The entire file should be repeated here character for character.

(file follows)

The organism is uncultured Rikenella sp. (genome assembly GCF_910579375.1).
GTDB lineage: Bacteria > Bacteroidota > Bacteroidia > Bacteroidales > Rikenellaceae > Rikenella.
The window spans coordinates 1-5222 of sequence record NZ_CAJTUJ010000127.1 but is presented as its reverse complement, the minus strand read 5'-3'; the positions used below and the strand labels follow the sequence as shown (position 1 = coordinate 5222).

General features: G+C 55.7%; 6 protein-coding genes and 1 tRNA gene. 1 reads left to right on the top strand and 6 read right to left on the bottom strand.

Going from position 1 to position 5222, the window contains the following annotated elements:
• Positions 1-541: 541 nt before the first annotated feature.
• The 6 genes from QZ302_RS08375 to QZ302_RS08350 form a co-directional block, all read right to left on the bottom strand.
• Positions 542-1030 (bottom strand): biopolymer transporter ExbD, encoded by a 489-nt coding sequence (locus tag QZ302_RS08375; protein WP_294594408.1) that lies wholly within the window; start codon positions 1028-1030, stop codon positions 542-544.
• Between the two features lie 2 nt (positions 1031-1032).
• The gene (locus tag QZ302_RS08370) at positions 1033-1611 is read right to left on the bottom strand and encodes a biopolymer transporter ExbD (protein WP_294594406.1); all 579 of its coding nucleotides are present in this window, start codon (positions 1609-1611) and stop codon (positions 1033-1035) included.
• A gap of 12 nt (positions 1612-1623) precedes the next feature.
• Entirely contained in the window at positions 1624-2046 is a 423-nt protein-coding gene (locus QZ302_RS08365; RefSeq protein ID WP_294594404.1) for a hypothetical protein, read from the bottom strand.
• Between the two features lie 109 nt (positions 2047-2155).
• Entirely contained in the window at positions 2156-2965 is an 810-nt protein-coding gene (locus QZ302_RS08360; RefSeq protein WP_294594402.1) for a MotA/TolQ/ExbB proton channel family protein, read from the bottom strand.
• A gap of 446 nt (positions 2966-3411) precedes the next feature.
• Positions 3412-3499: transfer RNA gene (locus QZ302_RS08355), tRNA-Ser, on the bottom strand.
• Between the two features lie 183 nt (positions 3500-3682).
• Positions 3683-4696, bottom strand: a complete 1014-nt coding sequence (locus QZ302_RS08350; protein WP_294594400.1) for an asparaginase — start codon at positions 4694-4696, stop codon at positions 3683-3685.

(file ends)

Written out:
The organism is uncultured Rikenella sp. (genome assembly GCF_910579375.1).
GTDB lineage: Bacteria > Bacteroidota > Bacteroidia > Bacteroidales > Rikenellaceae > Rikenella.
The window spans coordinates 1-5222 of sequence record NZ_CAJTUJ010000127.1 but is presented as its reverse complement, the minus strand read 5'-3'; the positions used below and the strand labels follow the sequence as shown (position 1 = coordinate 5222).

General features: G+C 55.7%; 6 protein-coding genes and 1 tRNA gene. 1 reads left to right on the top strand and 6 read right to left on the bottom strand.

Going from position 1 to position 5222, the window contains the following annotated elements:
• Positions 1-541: 541 nt before the first annotated feature.
• The 6 genes from QZ302_RS08375 to QZ302_RS08350 form a co-directional block, all read right to left on the bottom strand.
• Positions 542-1030 (bottom strand): biopolymer transporter ExbD, encoded by a 489-nt coding sequence (locus tag QZ302_RS08375; protein WP_294594408.1) that lies wholly within the window; start codon positions 1028-1030, stop codon positions 542-544.
• Between the two features lie 2 nt (positions 1031-1032).
• The gene (locus tag QZ302_RS08370) at positions 1033-1611 is read right to left on the bottom strand and encodes a biopolymer transporter ExbD (protein WP_294594406.1); all 579 of its coding nucleotides are present in this window, start codon (positions 1609-1611) and stop codon (positions 1033-1035) included.
• A gap of 12 nt (positions 1612-1623) precedes the next feature.
• Entirely contained in the window at positions 1624-2046 is a 423-nt protein-coding gene (locus QZ302_RS08365; RefSeq protein ID WP_294594404.1) for a hypothetical protein, read from the bottom strand.
• Between the two features lie 109 nt (positions 2047-2155).
• Entirely contained in the window at positions 2156-2965 is an 810-nt protein-coding gene (locus QZ302_RS08360; RefSeq protein WP_294594402.1) for a MotA/TolQ/ExbB proton channel family protein, read from the bottom strand.
• A gap of 446 nt (positions 2966-3411) precedes the next feature.
• Positions 3412-3499: transfer RNA gene (locus QZ302_RS08355), tRNA-Ser, on the bottom strand.
• Between the two features lie 183 nt (positions 3500-3682).
• Positions 3683-4696, bottom strand: a complete 1014-nt coding sequence (locus QZ302_RS08350; protein WP_294594400.1) for an asparaginase — start codon at positions 4694-4696, stop codon at positions 3683-3685.